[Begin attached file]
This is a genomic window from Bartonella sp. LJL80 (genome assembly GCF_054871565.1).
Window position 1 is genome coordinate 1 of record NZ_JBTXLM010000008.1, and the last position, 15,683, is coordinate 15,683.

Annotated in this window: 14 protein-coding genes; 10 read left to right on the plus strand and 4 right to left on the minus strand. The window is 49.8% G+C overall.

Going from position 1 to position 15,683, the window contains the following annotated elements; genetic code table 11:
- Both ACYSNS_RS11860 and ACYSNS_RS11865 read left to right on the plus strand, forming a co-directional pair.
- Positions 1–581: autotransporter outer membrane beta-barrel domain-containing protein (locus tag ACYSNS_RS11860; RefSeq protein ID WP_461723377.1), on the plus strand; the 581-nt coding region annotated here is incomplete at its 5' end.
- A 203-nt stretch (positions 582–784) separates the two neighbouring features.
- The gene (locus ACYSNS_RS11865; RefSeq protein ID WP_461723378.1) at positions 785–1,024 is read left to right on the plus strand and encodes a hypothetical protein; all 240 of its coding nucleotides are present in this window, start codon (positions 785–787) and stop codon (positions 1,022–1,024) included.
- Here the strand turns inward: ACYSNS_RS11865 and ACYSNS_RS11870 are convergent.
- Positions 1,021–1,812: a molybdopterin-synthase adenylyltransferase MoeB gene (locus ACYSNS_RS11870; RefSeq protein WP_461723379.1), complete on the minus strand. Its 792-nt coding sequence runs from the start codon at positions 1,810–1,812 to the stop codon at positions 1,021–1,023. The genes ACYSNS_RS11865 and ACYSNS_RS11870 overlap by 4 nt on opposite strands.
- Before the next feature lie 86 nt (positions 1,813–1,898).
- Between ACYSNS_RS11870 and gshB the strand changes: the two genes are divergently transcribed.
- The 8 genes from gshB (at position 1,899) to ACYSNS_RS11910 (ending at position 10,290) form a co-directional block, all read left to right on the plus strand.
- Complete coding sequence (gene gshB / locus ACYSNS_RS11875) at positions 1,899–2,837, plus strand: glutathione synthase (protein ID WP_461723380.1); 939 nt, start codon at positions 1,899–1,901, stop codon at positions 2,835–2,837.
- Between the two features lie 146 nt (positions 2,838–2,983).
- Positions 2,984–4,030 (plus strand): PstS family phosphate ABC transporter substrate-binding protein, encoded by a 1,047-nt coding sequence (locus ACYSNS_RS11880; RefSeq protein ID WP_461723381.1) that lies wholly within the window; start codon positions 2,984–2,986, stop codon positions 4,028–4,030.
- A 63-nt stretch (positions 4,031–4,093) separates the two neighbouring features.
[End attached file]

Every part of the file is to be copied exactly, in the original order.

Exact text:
This is a genomic window from Bartonella sp. LJL80 (genome assembly GCF_054871565.1).
Window position 1 is genome coordinate 1 of record NZ_JBTXLM010000008.1, and the last position, 15,683, is coordinate 15,683.

Annotated in this window: 14 protein-coding genes; 10 read left to right on the plus strand and 4 right to left on the minus strand. The window is 49.8% G+C overall.

Going from position 1 to position 15,683, the window contains the following annotated elements; genetic code table 11:
- Both ACYSNS_RS11860 and ACYSNS_RS11865 read left to right on the plus strand, forming a co-directional pair.
- Positions 1–581: autotransporter outer membrane beta-barrel domain-containing protein (locus tag ACYSNS_RS11860; RefSeq protein ID WP_461723377.1), on the plus strand; the 581-nt coding region annotated here is incomplete at its 5' end.
- A 203-nt stretch (positions 582–784) separates the two neighbouring features.
- The gene (locus ACYSNS_RS11865; RefSeq protein ID WP_461723378.1) at positions 785–1,024 is read left to right on the plus strand and encodes a hypothetical protein; all 240 of its coding nucleotides are present in this window, start codon (positions 785–787) and stop codon (positions 1,022–1,024) included.
- Here the strand turns inward: ACYSNS_RS11865 and ACYSNS_RS11870 are convergent.
- Positions 1,021–1,812: a molybdopterin-synthase adenylyltransferase MoeB gene (locus ACYSNS_RS11870; RefSeq protein WP_461723379.1), complete on the minus strand. Its 792-nt coding sequence runs from the start codon at positions 1,810–1,812 to the stop codon at positions 1,021–1,023. The genes ACYSNS_RS11865 and ACYSNS_RS11870 overlap by 4 nt on opposite strands.
- Before the next feature lie 86 nt (positions 1,813–1,898).
- Between ACYSNS_RS11870 and gshB the strand changes: the two genes are divergently transcribed.
- The 8 genes from gshB (at position 1,899) to ACYSNS_RS11910 (ending at position 10,290) form a co-directional block, all read left to right on the plus strand.
- Complete coding sequence (gene gshB / locus ACYSNS_RS11875) at positions 1,899–2,837, plus strand: glutathione synthase (protein ID WP_461723380.1); 939 nt, start codon at positions 1,899–1,901, stop codon at positions 2,835–2,837.
- Between the two features lie 146 nt (positions 2,838–2,983).
- Positions 2,984–4,030 (plus strand): PstS family phosphate ABC transporter substrate-binding protein, encoded by a 1,047-nt coding sequence (locus ACYSNS_RS11880; RefSeq protein ID WP_461723381.1) that lies wholly within the window; start codon positions 2,984–2,986, stop codon positions 4,028–4,030.
- A 63-nt stretch (positions 4,031–4,093) separates the two neighbouring features.